Dubai: Rahul Dravid's appointment as head coach of the Indian team can mean many good things but according to senior off-spinner Ravichandran Ashwin, the batting great's "immense depth of knowledge" stands out.
Needless to say, Ashwin on Thursday backed the BCCI's move to give Dravid the top job.
Dravid, who was working as the head of National Cricket Academy, has been appointed for a period of two years till the 2023 50-over World Cup in India.
"I think Rahul bhai (Rahul Dravid) has got an immense depth of knowledge and he has got good wishing for anything he does in life. He is somebody who has done the hard yards," Ashwin said during a virtual pre-match press conference here.
India play Scotland in a must-win game in the ICC T20 World Cup on Friday.
Former India captain Dravid will take charge from the upcoming home series against New Zealand, starting 17 November.
"He (Dravid) has gone through the journey and the grind of being at the NCA, he has gone through the Indian A (team), he knows what's in store, he has played with some of us inside this dressing room.
"He also knows all the young boys and I am really looking forward to the stint and trying to contribute alongside Rahul bhai," said the Tamil Nadu tweaker, who made a comeback to white-ball cricket after four years.
Owe a lot to the family, says Ashwin
The veteran off-spinner, who returned with excellent figures of 2-14 against Afghanistan in the World Cup on Wednesday, said that he owed a lot to his family while he has been staying in the bio-bubble for the last 8-10 months.
"With respect to family travelling during these bubbles, one of those very funny things, I heard like some of the people who live in Dubai, my friends and some acquaintances they still don't get the life of a bubble, they actually think bubble means we are living in a hotel and we are playing the games. They want to meet (laughs)," he said.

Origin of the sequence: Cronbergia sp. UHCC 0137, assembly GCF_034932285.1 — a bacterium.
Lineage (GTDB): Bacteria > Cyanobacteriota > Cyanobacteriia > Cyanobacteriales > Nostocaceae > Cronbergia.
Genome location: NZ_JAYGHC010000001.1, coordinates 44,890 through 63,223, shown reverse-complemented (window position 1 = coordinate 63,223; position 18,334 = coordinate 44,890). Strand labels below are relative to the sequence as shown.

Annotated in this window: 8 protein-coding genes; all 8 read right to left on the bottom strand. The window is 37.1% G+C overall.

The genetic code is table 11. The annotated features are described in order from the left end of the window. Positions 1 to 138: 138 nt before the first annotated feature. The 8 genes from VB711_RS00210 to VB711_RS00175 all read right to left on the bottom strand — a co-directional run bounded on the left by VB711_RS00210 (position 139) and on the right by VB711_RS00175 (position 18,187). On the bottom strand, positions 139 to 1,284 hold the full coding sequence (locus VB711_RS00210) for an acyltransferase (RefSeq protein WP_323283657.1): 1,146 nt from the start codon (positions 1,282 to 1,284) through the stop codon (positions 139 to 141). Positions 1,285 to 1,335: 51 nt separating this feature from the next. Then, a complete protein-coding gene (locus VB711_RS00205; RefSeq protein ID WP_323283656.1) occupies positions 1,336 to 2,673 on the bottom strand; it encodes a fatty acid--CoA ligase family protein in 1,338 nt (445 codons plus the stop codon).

Ashwin stressed that life in bio-bubble meant that the team stays in groups.
"So, we don't get to see other people at all. In fact, we live among ourselves, we live within groups, just trying to create some environment where we are communicating with each other and trying to play a few team-building games and that is all we have been doing for the last 8-10 months.
"Without my family I would struggle so much and I continue to owe a lot to them," elaborated the 35-year-old Chennai-born spinner.
He said that the support provided by the family works as a cushion for the players.
"Many a time when the team loses, we put pictures of family going out and all that, people go after us saying what are you doing, holiday with your family and all that, we are hardly on a holiday.
"The time when we come back to the room, we had a good or bad day, family is the only place where we lean upon. They have played more than a small role in what's happened in the last eight months.
"Yes, we had some great results, we have had not so great results, but those are what happens on the field.
"We are also human beings and we also have a family and we need to have that sort of space and cushion to be able to go out and play the next day. I am extremely thankful to my wife and my kids for having done this," he signed off.